Student one of the 1st women to join submarine program

A University student is among the first females selected to join the Navy’s submarine program.

Due to a recent change in policy, the Navy will begin allowing females to serve on submarines.

Among the first group will be Kristin Schoemaker, junior in Engineering, who has been accepted into the Navy Nuclear Propulsion Officer Candidate, or NUPOC, Program.

“The Navy is finally at a point, due to more modern submarines, where it can give women officers the privacy that wasn’t previously available,” Schoemaker said.

Schoemaker, who has always been interested in the nuclear industry, first heard of the program through a meeting of the local chapter of the American Nuclear Society. She said she decided to apply because of the options it would make available to her.

“When I heard of the Navy Nuclear Propulsion Officer Candidate Program, it was the perfect opportunity for me to serve my country as a leader and advance my skills as a nuclear engineer,” she added.

After a long application project ­— which took Schoemaker from June 2010 to January 2011 to complete and included a physical, two technical interviews, which test for skills in calculus and mechanics, and an interview with a four-star admiral — Schoemaker was accepted among the first cohort of females in NUPOC. She believes her experiences here at the University have prepared her well.

“I feel that the knowledge I got from our top-ranked engineering program really prepared me for the technical interviews,” Schoemaker said. “I didn’t really struggle with any of the concepts that I had learned previously in the University.”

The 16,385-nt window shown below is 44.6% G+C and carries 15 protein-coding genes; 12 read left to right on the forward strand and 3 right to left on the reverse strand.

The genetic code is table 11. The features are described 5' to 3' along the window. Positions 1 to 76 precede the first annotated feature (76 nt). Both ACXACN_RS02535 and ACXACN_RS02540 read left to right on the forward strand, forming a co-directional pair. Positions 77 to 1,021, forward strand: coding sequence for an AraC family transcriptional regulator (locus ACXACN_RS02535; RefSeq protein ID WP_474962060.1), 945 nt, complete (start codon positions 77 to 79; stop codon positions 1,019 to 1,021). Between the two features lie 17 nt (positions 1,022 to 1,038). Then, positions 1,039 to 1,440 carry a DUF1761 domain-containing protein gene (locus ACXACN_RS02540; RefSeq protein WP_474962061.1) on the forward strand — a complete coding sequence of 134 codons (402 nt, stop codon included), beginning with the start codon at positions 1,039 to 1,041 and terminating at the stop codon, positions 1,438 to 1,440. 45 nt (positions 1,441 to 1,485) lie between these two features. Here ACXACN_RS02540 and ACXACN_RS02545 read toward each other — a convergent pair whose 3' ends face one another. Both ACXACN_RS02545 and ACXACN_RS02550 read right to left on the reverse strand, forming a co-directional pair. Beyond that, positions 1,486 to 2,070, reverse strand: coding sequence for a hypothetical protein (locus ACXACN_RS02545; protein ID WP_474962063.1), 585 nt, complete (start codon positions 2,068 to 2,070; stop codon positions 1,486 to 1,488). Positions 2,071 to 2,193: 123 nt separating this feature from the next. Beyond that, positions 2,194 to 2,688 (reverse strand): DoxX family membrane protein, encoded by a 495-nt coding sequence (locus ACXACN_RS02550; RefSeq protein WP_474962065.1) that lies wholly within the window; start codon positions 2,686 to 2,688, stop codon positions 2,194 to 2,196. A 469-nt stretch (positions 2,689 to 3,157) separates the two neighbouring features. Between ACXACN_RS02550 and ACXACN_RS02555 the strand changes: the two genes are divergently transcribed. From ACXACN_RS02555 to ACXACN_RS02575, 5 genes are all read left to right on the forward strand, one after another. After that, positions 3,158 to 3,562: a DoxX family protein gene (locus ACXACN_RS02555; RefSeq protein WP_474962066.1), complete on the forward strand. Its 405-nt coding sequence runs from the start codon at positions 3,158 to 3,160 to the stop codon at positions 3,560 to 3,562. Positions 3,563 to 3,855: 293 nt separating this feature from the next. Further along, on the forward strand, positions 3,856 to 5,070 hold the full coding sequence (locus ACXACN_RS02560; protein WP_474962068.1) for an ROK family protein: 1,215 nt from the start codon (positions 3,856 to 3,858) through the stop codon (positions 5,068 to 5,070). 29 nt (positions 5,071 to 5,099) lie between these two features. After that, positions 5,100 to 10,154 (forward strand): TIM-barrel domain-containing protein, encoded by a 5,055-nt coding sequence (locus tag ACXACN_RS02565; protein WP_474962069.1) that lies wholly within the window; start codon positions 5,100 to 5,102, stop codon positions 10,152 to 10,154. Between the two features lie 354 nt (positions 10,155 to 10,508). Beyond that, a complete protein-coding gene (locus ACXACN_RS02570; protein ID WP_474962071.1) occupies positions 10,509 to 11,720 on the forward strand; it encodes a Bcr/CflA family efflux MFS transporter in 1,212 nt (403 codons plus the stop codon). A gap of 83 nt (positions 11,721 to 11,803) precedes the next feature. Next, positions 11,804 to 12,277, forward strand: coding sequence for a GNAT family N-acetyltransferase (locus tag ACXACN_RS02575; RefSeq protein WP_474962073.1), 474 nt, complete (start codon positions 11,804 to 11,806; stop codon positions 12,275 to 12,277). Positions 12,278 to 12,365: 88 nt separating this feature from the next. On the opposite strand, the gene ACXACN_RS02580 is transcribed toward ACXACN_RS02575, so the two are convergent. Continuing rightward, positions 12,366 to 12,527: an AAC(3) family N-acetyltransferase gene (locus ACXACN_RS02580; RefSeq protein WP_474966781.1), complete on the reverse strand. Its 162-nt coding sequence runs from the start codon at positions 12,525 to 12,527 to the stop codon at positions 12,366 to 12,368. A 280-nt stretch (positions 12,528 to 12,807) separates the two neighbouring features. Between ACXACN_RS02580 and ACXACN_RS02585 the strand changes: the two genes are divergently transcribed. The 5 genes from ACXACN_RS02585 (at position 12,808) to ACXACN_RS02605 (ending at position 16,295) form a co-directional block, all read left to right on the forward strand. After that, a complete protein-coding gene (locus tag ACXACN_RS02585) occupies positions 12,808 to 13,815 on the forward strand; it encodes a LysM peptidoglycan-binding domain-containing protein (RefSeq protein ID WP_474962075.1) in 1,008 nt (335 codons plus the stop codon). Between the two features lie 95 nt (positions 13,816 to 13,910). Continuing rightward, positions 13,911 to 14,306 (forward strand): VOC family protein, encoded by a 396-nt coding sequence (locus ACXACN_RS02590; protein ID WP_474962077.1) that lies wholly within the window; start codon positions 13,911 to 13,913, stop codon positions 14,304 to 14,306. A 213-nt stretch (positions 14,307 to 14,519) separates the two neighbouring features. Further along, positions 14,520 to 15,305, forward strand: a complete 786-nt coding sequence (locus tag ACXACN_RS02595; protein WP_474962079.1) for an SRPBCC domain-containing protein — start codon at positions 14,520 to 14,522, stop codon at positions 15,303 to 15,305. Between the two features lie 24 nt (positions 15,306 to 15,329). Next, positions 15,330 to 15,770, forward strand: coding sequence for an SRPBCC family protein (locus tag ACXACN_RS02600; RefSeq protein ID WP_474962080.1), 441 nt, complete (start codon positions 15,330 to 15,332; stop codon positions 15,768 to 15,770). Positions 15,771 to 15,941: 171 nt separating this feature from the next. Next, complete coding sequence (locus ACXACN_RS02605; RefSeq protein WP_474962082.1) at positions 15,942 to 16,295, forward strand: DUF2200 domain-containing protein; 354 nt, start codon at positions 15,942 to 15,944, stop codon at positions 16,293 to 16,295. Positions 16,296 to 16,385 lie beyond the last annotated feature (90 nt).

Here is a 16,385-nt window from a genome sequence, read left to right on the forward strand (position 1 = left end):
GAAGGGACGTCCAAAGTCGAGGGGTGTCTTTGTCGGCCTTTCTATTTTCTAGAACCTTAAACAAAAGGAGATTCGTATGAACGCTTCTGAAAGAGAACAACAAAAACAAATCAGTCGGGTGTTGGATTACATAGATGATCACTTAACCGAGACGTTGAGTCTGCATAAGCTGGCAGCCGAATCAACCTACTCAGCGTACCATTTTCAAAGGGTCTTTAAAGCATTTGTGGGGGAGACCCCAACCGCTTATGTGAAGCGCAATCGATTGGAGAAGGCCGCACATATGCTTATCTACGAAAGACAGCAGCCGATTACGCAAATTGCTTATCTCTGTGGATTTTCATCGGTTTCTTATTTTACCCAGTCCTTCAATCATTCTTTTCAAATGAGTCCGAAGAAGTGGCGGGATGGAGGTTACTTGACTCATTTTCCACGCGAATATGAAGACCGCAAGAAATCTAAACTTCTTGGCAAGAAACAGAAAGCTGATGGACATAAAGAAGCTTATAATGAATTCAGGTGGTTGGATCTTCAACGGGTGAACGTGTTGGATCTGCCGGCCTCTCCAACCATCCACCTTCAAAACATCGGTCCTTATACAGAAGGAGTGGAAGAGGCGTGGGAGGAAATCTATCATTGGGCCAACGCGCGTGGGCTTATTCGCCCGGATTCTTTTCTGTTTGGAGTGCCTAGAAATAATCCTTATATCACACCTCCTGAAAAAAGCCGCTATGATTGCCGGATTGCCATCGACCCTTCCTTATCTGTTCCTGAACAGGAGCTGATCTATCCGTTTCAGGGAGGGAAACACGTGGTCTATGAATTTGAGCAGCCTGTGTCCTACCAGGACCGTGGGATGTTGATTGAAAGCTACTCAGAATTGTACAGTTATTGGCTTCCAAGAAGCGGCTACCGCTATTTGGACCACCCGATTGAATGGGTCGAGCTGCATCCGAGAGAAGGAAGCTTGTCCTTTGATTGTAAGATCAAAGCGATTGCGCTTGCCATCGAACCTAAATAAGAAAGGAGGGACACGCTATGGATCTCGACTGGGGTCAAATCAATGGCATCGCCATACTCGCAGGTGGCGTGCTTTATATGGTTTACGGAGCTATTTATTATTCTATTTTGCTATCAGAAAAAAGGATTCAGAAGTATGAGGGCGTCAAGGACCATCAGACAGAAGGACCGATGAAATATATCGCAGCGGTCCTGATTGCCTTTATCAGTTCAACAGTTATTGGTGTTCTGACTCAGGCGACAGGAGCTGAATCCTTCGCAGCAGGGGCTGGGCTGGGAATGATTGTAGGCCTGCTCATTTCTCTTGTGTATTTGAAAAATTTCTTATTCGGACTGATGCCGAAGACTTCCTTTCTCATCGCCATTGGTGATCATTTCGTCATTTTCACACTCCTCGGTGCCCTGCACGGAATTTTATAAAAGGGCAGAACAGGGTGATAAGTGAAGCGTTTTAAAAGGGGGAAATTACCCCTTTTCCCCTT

The application process also held several benefits for Schoemaker.

“The best part of applying for NUPOC was being flown to Jacksonville, Fla., to visit Kings Bay in Georgia,” she said. “This is where we got to meet the submarine crew and tour the large training facilities.”

Originally planning for a career at a nuclear power plant, Schoemaker said she was first drawn to the idea of practicing nuclear technology in a submarine upon a visit to the USS West Virginia, where she was particularly struck by the camaraderie as well as the cutting-edge nuclear technology.

She added that she hopes to specialize in nuclear reactors on board submarines, as well as the fuel that supplies them.

Schoemaker said she is excited about the opportunity and hopes to accomplish much.

“I will not only be in one of the first group of women on a submarine,” she said. “I will also be able to serve my country and lay a path for women of future generations interested in going to sub school.”